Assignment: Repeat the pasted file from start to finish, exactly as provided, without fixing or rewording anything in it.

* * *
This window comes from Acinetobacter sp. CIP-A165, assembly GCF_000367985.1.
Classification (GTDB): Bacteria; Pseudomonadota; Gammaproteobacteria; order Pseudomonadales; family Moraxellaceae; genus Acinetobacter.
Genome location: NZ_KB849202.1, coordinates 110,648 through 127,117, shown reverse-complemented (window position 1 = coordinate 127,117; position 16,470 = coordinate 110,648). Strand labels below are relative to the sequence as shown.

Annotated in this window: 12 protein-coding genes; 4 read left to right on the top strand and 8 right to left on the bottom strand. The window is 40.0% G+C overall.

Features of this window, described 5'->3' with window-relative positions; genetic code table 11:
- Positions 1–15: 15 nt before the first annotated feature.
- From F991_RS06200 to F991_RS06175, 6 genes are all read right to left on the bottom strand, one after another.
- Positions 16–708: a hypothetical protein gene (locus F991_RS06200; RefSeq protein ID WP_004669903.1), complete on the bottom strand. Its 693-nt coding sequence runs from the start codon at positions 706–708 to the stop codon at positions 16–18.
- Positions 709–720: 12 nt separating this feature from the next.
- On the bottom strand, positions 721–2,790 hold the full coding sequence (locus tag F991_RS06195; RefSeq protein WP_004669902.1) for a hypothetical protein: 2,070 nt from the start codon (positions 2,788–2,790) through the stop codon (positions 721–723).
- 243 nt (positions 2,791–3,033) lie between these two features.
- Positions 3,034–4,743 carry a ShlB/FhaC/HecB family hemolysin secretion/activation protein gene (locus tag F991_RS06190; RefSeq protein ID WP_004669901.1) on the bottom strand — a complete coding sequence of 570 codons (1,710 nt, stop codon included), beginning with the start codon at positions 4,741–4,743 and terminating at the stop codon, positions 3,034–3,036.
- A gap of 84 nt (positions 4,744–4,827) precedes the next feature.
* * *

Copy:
This window comes from Acinetobacter sp. CIP-A165, assembly GCF_000367985.1.
Classification (GTDB): Bacteria; Pseudomonadota; Gammaproteobacteria; order Pseudomonadales; family Moraxellaceae; genus Acinetobacter.
Genome location: NZ_KB849202.1, coordinates 110,648 through 127,117, shown reverse-complemented (window position 1 = coordinate 127,117; position 16,470 = coordinate 110,648). Strand labels below are relative to the sequence as shown.

Annotated in this window: 12 protein-coding genes; 4 read left to right on the top strand and 8 right to left on the bottom strand. The window is 40.0% G+C overall.

Features of this window, described 5'->3' with window-relative positions; genetic code table 11:
- Positions 1–15: 15 nt before the first annotated feature.
- From F991_RS06200 to F991_RS06175, 6 genes are all read right to left on the bottom strand, one after another.
- Positions 16–708: a hypothetical protein gene (locus F991_RS06200; RefSeq protein ID WP_004669903.1), complete on the bottom strand. Its 693-nt coding sequence runs from the start codon at positions 706–708 to the stop codon at positions 16–18.
- Positions 709–720: 12 nt separating this feature from the next.
- On the bottom strand, positions 721–2,790 hold the full coding sequence (locus tag F991_RS06195; RefSeq protein WP_004669902.1) for a hypothetical protein: 2,070 nt from the start codon (positions 2,788–2,790) through the stop codon (positions 721–723).
- 243 nt (positions 2,791–3,033) lie between these two features.
- Positions 3,034–4,743 carry a ShlB/FhaC/HecB family hemolysin secretion/activation protein gene (locus tag F991_RS06190; RefSeq protein ID WP_004669901.1) on the bottom strand — a complete coding sequence of 570 codons (1,710 nt, stop codon included), beginning with the start codon at positions 4,741–4,743 and terminating at the stop codon, positions 3,034–3,036.
- A gap of 84 nt (positions 4,744–4,827) precedes the next feature.